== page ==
The Binary Future of Software Companies
We’re seeing a rapid separation into SaaS companies and suppliers to SaaS companies
Software as a service is the most important technology business model innovation my lifetime, and before too long all important technology will be either provided as a service, or be an expert tool purchased in order to provide a service.
Software as a Service (SaaS) will not just restructure the entire economy of technology but dramatically improve it, because the rate of learning in a SaaS company is orders of magnitude better than for on-premise software (and oh my god better than for hardware). A really good on-premise software product is released and upgraded quarterly, meaning its fastest learning cycle is a 3 month cycle. A good hosted product is released tens of times a day. Twenty releases a day, times 5 days in a week and 12 weeks in a quarter mean that a SaaS company gets 1200 releases out in the time an on-premise company gets a single release.
Every release is a learning opportunity, which means a SaaS company can learn, and thus improve its user experience, more than 1000x more quickly than even a high-performing traditional software company. With this kind of difference in the rate of improvement, before too long anyone who isn’t a SaaS company is irrelevant. Literally - you can just ignore them.
Except of course that’s not true. If you’re a SaaS company, you can’t rely only on other SaaS companies; there are problems that can’t be solved off-premise, complexities that can’t be abstracted into a service, and technologies needed to provide your service that can’t be procured as a service. The most obvious example is that it all has to hit silicon at some point, and someone somewhere does actually have to buy CPUs, hard drives, and memory, with enough duct tape and baling twine to hold it all together and enough fans to cool it all down. While this is one obvious exception, there are plenty of others.
Thus, even with the learning rate of SaaS companies, and the resulting obsolescence of most other kinds of tech providers, there is still room for those who sell to the SaaS companies. This is somewhat akin to the ‘49 gold rush, when there were gold miners and those who sold to gold miners. Both were valid pursuits, and tightly entwined, but they were very different businesses.
In the early days of the software world, and especially the early days of the enterprise IT department, every company evolved to be mediocre at any kind of technology, and they all looked pretty similar. They could do just about anything, and they sold to pretty much everybody, but they couldn’t do anything particularly well. This impending world of SaaS companies hires only experts; they are absolutely fantastic at everything they care about, and they have an equally fantastic service partner to whom they can outsource anything they don’t care about.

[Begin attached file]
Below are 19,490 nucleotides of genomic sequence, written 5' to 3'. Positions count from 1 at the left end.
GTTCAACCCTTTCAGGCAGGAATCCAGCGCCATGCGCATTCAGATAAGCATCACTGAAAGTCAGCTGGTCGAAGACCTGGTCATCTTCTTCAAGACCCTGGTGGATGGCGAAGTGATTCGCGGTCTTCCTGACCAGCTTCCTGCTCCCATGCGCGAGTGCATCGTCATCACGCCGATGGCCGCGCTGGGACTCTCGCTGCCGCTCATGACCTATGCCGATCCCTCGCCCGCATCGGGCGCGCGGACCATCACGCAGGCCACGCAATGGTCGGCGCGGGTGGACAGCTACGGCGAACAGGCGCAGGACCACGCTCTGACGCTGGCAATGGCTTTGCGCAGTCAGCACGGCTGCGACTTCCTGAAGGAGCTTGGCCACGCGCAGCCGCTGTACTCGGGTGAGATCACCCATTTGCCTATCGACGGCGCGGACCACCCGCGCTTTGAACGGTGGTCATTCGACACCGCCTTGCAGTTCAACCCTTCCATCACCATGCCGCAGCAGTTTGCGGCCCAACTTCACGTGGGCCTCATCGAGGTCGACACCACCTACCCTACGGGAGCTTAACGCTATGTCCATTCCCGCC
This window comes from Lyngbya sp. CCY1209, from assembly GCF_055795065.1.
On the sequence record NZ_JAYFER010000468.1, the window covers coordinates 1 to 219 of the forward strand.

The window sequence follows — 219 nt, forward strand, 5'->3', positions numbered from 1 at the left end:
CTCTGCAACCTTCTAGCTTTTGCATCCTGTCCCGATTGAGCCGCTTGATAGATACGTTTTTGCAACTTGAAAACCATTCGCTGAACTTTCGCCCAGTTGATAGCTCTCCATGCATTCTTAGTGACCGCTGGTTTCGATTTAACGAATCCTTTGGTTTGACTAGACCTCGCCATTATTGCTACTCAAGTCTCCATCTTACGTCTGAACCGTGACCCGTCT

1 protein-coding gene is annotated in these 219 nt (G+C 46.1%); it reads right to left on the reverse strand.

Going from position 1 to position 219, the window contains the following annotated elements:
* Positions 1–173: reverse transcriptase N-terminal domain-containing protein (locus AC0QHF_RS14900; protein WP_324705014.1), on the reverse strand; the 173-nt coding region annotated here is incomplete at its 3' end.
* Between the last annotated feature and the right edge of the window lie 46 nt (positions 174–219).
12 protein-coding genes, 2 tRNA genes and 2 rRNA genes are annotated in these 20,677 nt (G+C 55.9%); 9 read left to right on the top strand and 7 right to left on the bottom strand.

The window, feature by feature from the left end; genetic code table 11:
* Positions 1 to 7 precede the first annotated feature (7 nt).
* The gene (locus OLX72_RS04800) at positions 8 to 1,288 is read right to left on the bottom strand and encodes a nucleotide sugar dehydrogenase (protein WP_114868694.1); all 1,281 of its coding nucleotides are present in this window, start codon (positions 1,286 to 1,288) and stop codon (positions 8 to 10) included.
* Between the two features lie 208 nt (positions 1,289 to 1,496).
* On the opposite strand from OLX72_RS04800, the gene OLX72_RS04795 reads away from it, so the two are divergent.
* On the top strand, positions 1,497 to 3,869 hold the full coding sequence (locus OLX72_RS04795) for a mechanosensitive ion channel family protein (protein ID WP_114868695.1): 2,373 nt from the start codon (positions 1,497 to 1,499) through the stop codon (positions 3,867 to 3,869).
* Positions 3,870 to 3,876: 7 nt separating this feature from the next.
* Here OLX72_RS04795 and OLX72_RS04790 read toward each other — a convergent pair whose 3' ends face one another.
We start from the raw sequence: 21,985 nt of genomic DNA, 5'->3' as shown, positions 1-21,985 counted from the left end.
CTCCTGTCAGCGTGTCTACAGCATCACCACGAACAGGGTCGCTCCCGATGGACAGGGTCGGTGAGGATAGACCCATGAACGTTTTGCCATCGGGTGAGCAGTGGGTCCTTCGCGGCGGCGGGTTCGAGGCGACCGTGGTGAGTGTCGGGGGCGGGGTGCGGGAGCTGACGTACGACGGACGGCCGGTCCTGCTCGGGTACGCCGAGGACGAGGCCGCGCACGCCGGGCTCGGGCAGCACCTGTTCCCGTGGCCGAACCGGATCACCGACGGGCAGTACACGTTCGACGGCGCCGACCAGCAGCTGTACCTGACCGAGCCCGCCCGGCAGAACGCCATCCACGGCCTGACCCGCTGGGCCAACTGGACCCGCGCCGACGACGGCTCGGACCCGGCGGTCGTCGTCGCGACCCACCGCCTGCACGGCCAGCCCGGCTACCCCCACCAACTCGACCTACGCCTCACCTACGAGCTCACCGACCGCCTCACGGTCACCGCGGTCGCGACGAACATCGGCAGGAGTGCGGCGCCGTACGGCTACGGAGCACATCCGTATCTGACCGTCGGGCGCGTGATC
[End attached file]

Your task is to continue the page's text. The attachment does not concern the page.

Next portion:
In some ways, this world is even more dangerous to the status quo of the technology industry. Our entire industry has evolved to sell to generalists: We build pretty decent stuff, and sell it to people who are ok at managing it. Our stuff can’t be too great, because great stuff requires expert users, and we can’t demand too much of our users because they have to be competent at nearly everything within a very large field (“networking”, “hardware”, “applications”), so they can’t invest in being particularly excellent at any one thing. Also, great stuff would be really expensive, and companies don’t buy expensive stuff, because no particular investment is all that important to them.
In this new world, there exist only experts, whose entire mandate is to specialize in the specific tools and technologies that will allow a SaaS company to excel, to win. For the investments that can make a real difference, no cost is too high, and no expertise is too narrow. For investments that can’t make a real difference, of course, we just find a service partner who cares so much about it we don’t have to think about it. Thus, as a SaaS company, I only invest in technology when I can afford to invest in experts, and I immediately reject any technology built for generalists because I can’t achieve outsize results with tools built for generalists.
Here we reach a future where there exist only SaaS companies, and companies who build expert tools for narrow use cases that exist within SaaS companies. Anyone else is fiercely riding a bicycle while watching a train recede into the future. The pundits of today are correct that the cloud is the most important trend of the modern era, but they’re wrong in thinking that AWS or Cloud Foundry hold a candle to the restructuring that SaaS will wreak.